The Month the Babies Cry, a western series by Rickey Pittman.
Chapter Two: Shreveport
The next morning, Micah and Elbert saddled their horses and rode to where two Louisiana infantrymen were standing guard at the road with two-dozen Federal prisoners. Micah showed the corporal his orders and the pair moved on. A pile of rolled blankets and tin cups had been dumped on the edge of the road.
“They’re a sorry looking lot, ain’t they?” Elbert said. He pointed to one. “What’s your unit?”
“The 23rd Massachusetts Cavalry,” he replied.
Micah said, “You boys eaten?”
“Just some hardtack we had left in our haversacks,” one replied.
“Well, maybe that will do you. Pick up a blanket and cup and let’s get going.”
Ezekiel rode up to them, leading their pack mule that carried their food and camp gear. He carried a Springfield across his saddle and two revolvers thrust into his belt. A large Bowie knife protruded from his boot.
“I didn’t think they armed their Negroes,” one said.
“Is the slave yours?” another asked.
“No, he ain’t,” Micah said. “Ezekiel’s going to cook for you boys, so I’d be polite if I were you. He’s proven himself to be a good Yankee killer when he rode with us, so don’t irritate him neither. He might want to cut your head off with that big Bowie knife of his. We’ll get along fine if you don’t run your mouth, and don’t try to run away from us. When you’re on death’s doorstep, you better watch where you put your feet.”
“Are you going to tie us?” a young one asked.
“Not unless we have to,” Elbert said. “We’ll make better time if you’re free. I know you’re not in a hurry, but we’re anxious to get to Texas.”
“Well,” Micah said, “We’ve got some walking to do. I know you were cavalry, and I wish I could put you on horses or in a wagon, but I can’t.” He looked at their feet. “Before we’re done walking, you’ll wish you had brogans instead of those shiny boots. Just follow the road yonder. I want a good pace, but I don’t want to walk you to death neither. We’ll stop now and then and let you rest some.”
“Where are you taking us?” one Federal asked.
“They got a prison camp set up for you boys in Tyler, Texas.”
“How far is that?”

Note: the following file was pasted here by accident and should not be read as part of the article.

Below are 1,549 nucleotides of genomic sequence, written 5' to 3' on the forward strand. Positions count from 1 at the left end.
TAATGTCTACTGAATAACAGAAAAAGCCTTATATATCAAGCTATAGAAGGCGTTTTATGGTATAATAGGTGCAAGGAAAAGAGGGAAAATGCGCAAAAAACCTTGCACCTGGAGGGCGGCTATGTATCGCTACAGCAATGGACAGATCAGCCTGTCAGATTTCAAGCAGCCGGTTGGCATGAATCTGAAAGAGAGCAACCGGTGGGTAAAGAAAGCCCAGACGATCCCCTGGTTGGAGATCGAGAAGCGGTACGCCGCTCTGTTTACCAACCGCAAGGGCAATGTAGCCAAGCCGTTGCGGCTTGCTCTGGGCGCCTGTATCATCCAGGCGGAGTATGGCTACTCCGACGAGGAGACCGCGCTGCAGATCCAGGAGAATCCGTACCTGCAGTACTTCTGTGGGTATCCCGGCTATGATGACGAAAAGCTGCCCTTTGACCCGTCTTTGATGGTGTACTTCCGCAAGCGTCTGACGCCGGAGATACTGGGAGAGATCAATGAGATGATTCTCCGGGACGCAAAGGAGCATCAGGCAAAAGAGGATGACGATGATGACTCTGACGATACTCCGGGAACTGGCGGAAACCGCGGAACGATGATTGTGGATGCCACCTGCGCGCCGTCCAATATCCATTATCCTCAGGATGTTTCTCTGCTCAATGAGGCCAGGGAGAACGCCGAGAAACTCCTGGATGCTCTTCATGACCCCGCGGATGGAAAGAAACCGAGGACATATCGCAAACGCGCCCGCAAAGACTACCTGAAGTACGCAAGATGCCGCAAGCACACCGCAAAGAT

“About a 150 miles, best I can calculate. Now get those sky-blue pants of yours to moving. If we’re lucky, you’ll catch good weather. Ain’t nothin’ finer than Texas weather this time of year.”
An hour after, it began to rain.
* * *
The Texans and their dozen prisoners marched on. The rain stopped just before dark. They made camp and boiled dry peas with hardtack for supper. After they ate, the exhausted prisoners lay down on the clay ground. Elbert posted himself as guard until midnight, then Micah relieved him until dawn. Ezekiel was given no guard duty.
Outside of Shreveport, late on their third day of travel, they were hailed by a vidette. He walked out to the road and met Micah. Micah saw a horse tied to a hickory tree just off the road. The soldier’s two-band Enfield was cradled in his arm.
“How you boys doing?” the picket asked.
“Alright,” Micah said. “And how might you be?” He looked back at the prisoners. “You boys can set yourselves down a minute if you want.”
The sentry rested his musket butt on the top of his brogan. “Better now that my heart has settled down some. The nerve-racking part of vidette duty is having to decide ever time I see someone if I should hightail it back to the picket post, shoot the ones coming my way, or wait for them on the road and see what their business is.”
“Much obliged for not shooting,” Elbert said.
“Yes, sir, but since I saw three riders and a bunch of blue men on foot and I figured it was more prisoners. I’ve been seeing a host of prisoners coming this way. You taking them to Camp Ford?”
“I reckon so,” Micah said.
Micah handed him his orders. “How far are we from Shreveport?”
The guard handed Micah back his papers. “When you reach the picket post, you’ll be one mile out from Shreveport.”
“Is there anywhere I can deposit these prisoners for a while once we get to Shreveport? Elbert and I would like to get a drink.”